Students at Auckland University of Technology built a custom drone to film footage of a Bryde's Whale feeding off the waters of New Zealand, capturing the moment for perhaps the first time.
The use of a drone to watch whales feeding is ideal because it allows scientists to see a full overhead view without disturbing the wildlife.
The footage shows the 40-foot, 12-ton Bryde's Whales opening their mouths near the surface of the water. This is how the whale feeds, according to National Geographic:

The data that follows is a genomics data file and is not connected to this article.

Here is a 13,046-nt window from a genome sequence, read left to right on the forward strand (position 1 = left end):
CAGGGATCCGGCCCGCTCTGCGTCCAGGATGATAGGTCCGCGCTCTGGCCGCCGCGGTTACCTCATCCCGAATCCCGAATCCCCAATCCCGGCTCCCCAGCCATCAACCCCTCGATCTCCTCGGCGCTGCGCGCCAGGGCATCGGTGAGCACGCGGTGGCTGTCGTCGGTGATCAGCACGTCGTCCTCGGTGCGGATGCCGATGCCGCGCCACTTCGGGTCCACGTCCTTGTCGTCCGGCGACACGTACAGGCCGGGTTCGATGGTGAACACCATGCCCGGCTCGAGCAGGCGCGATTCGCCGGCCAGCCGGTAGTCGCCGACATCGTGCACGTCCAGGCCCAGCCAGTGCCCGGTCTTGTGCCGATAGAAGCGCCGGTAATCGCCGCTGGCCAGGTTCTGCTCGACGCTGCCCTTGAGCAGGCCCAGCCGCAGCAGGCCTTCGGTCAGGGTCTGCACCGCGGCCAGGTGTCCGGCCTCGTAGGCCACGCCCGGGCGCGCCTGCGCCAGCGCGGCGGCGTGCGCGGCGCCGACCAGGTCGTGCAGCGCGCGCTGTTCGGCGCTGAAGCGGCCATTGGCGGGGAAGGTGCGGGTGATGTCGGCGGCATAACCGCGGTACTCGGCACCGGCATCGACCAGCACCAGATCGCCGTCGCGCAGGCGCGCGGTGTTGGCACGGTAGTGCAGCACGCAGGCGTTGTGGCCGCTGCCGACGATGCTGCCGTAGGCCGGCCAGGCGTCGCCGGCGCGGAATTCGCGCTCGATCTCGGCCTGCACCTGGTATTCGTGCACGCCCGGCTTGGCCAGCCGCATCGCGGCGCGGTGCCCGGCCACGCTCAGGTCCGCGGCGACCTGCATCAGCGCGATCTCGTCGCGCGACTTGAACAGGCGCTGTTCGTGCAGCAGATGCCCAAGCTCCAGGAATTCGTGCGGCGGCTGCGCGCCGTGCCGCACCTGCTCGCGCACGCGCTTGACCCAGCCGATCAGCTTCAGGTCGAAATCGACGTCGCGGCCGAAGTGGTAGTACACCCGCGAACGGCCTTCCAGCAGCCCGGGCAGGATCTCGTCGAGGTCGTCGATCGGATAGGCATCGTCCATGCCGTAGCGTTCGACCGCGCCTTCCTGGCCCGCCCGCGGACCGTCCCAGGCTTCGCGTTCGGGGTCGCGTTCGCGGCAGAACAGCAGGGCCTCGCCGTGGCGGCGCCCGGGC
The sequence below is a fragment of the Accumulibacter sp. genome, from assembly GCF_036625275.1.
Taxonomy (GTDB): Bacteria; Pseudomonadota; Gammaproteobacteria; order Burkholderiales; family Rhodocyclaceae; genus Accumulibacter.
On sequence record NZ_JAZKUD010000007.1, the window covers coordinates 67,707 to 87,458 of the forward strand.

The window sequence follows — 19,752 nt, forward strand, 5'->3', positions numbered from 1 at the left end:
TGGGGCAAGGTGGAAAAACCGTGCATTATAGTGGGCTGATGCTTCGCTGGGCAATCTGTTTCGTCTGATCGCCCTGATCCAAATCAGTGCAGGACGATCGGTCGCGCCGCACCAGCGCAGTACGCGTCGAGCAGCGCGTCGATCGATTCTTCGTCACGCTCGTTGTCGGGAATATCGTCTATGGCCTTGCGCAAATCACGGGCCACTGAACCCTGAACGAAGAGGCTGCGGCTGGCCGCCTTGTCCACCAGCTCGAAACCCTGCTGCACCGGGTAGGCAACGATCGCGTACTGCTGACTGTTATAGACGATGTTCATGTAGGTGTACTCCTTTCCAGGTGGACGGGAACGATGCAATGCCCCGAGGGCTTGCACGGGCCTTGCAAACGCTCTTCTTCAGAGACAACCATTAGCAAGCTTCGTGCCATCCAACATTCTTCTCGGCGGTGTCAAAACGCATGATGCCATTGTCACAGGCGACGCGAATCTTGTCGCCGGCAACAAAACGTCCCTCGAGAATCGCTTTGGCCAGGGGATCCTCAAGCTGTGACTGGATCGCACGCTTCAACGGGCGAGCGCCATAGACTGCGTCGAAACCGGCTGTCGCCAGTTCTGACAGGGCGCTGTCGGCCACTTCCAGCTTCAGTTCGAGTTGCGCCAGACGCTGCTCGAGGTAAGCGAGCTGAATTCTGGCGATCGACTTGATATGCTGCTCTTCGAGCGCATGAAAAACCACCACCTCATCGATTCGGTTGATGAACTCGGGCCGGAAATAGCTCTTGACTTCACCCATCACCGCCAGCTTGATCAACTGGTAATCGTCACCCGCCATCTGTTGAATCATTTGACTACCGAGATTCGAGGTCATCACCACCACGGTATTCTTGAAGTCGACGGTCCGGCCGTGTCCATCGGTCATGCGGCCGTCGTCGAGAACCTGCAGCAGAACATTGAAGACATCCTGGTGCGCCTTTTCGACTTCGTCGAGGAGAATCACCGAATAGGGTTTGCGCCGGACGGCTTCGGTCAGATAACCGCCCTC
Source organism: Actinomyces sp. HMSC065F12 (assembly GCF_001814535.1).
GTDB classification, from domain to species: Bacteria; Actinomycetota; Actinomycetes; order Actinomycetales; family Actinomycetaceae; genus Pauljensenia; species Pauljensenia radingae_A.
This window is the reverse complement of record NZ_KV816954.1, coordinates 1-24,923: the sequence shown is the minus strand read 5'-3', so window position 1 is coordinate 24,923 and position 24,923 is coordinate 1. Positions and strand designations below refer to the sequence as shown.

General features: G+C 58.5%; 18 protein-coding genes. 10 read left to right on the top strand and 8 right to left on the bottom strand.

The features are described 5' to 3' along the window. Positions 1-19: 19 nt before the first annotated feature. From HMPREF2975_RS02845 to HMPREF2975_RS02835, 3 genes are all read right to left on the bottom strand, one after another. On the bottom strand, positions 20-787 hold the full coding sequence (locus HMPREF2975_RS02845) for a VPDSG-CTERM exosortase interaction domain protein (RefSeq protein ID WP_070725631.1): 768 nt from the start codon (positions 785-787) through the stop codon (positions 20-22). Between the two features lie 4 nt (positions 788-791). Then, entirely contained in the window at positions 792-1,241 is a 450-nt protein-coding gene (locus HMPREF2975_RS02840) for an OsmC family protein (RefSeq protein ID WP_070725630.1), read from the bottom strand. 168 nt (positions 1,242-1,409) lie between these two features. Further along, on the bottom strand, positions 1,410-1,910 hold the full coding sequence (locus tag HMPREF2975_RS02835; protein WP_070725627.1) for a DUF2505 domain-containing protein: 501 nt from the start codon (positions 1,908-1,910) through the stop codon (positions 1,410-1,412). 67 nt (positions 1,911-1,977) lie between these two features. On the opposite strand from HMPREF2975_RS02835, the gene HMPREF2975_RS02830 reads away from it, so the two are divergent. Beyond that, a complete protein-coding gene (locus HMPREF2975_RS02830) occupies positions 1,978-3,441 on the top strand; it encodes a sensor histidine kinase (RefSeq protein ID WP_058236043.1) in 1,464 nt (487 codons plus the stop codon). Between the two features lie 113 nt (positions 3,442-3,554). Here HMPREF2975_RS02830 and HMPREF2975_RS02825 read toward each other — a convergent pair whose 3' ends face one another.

Suddenly it lunges at the biggest mass of fish, mouth opening wide, throat pouch ballooning with seawater. Even against the tremendous drag created by its gaping maw, flicks of the whale's muscular tail power it through the water. Its jaw snaps shut in an explosion of bubbles. Other hunters circle nearby, waiting for a turn at the feast.
"I was in awe of these creatures. Never before have I seen anything like this. There is no way we would see so much detail from a boat-based survey," said researcher Barbara Bollard Breen in a quote featured on the video.
The Bryde's Whale is endangered, with only 200 of the species living in New Zealand waters, the video notes.
Check out some other amazing drone videos of feeding whales.
From: Esquire US.